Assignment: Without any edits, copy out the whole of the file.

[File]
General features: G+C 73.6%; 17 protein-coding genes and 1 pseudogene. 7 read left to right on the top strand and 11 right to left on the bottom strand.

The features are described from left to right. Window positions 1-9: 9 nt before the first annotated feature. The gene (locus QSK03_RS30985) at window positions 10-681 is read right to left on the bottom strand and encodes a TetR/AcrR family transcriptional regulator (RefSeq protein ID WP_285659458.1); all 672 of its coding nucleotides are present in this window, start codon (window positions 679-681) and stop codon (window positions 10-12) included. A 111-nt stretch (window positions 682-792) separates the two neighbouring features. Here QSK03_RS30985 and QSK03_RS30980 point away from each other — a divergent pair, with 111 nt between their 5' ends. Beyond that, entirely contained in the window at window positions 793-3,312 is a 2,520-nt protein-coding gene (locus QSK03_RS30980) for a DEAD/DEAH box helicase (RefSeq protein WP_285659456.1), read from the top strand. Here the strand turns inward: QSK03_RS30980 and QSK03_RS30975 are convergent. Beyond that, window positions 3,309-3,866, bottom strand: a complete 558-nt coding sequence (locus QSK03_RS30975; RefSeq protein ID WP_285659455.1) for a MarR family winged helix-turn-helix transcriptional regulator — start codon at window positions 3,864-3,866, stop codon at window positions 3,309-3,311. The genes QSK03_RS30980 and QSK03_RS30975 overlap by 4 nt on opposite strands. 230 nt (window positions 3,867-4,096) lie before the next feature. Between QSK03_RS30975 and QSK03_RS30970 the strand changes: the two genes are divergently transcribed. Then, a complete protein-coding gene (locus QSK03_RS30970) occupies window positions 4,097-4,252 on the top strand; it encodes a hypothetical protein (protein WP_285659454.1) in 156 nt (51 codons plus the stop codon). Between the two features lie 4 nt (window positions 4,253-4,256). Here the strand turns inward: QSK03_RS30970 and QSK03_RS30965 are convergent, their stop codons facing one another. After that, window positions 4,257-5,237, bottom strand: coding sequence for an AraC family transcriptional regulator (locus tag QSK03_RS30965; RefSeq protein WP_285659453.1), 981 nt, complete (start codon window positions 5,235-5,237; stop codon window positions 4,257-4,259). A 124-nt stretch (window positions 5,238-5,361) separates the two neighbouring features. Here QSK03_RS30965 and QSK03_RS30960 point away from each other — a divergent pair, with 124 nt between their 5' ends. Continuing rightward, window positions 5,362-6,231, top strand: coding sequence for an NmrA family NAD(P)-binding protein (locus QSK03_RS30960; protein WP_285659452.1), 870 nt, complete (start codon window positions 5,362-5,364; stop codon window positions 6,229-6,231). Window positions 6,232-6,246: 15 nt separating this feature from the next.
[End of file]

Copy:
General features: G+C 73.6%; 17 protein-coding genes and 1 pseudogene. 7 read left to right on the top strand and 11 right to left on the bottom strand.

The features are described from left to right. Window positions 1-9: 9 nt before the first annotated feature. The gene (locus QSK03_RS30985) at window positions 10-681 is read right to left on the bottom strand and encodes a TetR/AcrR family transcriptional regulator (RefSeq protein ID WP_285659458.1); all 672 of its coding nucleotides are present in this window, start codon (window positions 679-681) and stop codon (window positions 10-12) included. A 111-nt stretch (window positions 682-792) separates the two neighbouring features. Here QSK03_RS30985 and QSK03_RS30980 point away from each other — a divergent pair, with 111 nt between their 5' ends. Beyond that, entirely contained in the window at window positions 793-3,312 is a 2,520-nt protein-coding gene (locus QSK03_RS30980) for a DEAD/DEAH box helicase (RefSeq protein WP_285659456.1), read from the top strand. Here the strand turns inward: QSK03_RS30980 and QSK03_RS30975 are convergent. Beyond that, window positions 3,309-3,866, bottom strand: a complete 558-nt coding sequence (locus QSK03_RS30975; RefSeq protein ID WP_285659455.1) for a MarR family winged helix-turn-helix transcriptional regulator — start codon at window positions 3,864-3,866, stop codon at window positions 3,309-3,311. The genes QSK03_RS30980 and QSK03_RS30975 overlap by 4 nt on opposite strands. 230 nt (window positions 3,867-4,096) lie before the next feature. Between QSK03_RS30975 and QSK03_RS30970 the strand changes: the two genes are divergently transcribed. Then, a complete protein-coding gene (locus QSK03_RS30970) occupies window positions 4,097-4,252 on the top strand; it encodes a hypothetical protein (protein WP_285659454.1) in 156 nt (51 codons plus the stop codon). Between the two features lie 4 nt (window positions 4,253-4,256). Here the strand turns inward: QSK03_RS30970 and QSK03_RS30965 are convergent, their stop codons facing one another. After that, window positions 4,257-5,237, bottom strand: coding sequence for an AraC family transcriptional regulator (locus tag QSK03_RS30965; RefSeq protein WP_285659453.1), 981 nt, complete (start codon window positions 5,235-5,237; stop codon window positions 4,257-4,259). A 124-nt stretch (window positions 5,238-5,361) separates the two neighbouring features. Here QSK03_RS30965 and QSK03_RS30960 point away from each other — a divergent pair, with 124 nt between their 5' ends. Continuing rightward, window positions 5,362-6,231, top strand: coding sequence for an NmrA family NAD(P)-binding protein (locus QSK03_RS30960; protein WP_285659452.1), 870 nt, complete (start codon window positions 5,362-5,364; stop codon window positions 6,229-6,231). Window positions 6,232-6,246: 15 nt separating this feature from the next.